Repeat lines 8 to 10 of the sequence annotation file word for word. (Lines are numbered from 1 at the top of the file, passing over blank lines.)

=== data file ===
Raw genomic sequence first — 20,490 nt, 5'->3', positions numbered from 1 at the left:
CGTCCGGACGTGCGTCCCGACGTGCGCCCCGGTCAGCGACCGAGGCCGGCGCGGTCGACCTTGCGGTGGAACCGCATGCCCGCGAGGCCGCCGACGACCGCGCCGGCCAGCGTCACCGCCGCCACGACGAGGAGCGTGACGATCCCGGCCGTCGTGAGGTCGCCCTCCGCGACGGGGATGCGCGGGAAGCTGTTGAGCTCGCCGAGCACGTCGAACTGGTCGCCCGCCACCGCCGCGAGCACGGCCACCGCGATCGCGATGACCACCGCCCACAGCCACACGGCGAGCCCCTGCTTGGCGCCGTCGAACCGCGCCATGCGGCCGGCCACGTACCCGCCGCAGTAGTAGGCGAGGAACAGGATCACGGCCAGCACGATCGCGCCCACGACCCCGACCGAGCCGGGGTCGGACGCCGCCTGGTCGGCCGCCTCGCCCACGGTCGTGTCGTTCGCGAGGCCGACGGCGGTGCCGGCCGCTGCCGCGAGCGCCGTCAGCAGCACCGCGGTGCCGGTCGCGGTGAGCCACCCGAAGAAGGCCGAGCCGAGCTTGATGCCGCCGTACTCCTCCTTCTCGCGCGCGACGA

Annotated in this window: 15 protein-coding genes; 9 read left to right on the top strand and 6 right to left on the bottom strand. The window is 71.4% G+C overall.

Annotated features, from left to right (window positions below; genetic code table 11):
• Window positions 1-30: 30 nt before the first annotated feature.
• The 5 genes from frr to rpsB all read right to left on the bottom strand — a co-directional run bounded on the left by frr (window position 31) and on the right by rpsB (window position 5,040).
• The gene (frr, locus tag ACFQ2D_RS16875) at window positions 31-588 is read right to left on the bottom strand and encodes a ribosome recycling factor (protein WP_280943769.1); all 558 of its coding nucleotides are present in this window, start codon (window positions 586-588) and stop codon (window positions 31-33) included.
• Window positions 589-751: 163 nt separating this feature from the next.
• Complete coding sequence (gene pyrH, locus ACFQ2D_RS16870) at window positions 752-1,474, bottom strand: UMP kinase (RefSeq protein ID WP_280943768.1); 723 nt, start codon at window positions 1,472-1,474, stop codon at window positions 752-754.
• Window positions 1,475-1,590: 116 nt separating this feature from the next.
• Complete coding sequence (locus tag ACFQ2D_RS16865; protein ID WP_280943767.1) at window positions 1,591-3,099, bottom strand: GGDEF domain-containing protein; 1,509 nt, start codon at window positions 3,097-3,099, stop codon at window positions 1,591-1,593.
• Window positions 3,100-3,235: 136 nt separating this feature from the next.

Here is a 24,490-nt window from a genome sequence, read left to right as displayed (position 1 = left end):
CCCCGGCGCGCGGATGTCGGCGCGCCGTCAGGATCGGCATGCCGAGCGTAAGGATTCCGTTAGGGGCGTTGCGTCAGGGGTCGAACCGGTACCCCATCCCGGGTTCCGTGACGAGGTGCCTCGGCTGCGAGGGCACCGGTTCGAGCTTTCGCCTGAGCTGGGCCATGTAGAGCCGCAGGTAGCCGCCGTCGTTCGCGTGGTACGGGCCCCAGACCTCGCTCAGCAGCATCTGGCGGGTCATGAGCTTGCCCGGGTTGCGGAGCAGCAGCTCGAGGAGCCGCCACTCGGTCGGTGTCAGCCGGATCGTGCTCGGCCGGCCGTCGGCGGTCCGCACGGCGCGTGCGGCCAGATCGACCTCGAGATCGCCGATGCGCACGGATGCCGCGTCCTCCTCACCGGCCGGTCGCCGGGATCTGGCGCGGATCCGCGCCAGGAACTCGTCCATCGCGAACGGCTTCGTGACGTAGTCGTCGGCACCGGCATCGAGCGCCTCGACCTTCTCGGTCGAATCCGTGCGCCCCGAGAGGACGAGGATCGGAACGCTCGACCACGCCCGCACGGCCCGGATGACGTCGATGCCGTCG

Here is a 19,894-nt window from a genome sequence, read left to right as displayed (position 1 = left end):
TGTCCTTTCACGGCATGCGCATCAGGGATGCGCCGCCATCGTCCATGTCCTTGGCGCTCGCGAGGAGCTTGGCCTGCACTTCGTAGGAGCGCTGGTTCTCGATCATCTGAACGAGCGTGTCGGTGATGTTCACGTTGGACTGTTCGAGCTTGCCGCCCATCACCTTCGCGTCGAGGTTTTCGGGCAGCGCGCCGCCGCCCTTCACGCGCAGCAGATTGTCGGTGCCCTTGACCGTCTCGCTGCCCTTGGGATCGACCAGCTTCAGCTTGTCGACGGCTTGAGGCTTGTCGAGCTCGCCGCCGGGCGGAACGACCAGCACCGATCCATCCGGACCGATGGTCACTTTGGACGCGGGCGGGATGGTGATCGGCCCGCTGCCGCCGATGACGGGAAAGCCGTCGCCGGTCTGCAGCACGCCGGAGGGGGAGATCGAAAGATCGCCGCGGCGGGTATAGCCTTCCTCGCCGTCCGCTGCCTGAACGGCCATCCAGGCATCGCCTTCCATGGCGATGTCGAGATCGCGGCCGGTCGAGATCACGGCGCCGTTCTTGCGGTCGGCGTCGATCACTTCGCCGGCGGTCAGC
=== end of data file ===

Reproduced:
• Window positions 589-751: 163 nt separating this feature from the next.
• Complete coding sequence (gene pyrH, locus ACFQ2D_RS16870) at window positions 752-1,474, bottom strand: UMP kinase (RefSeq protein ID WP_280943768.1); 723 nt, start codon at window positions 1,472-1,474, stop codon at window positions 752-754.
• Window positions 1,475-1,590: 116 nt separating this feature from the next.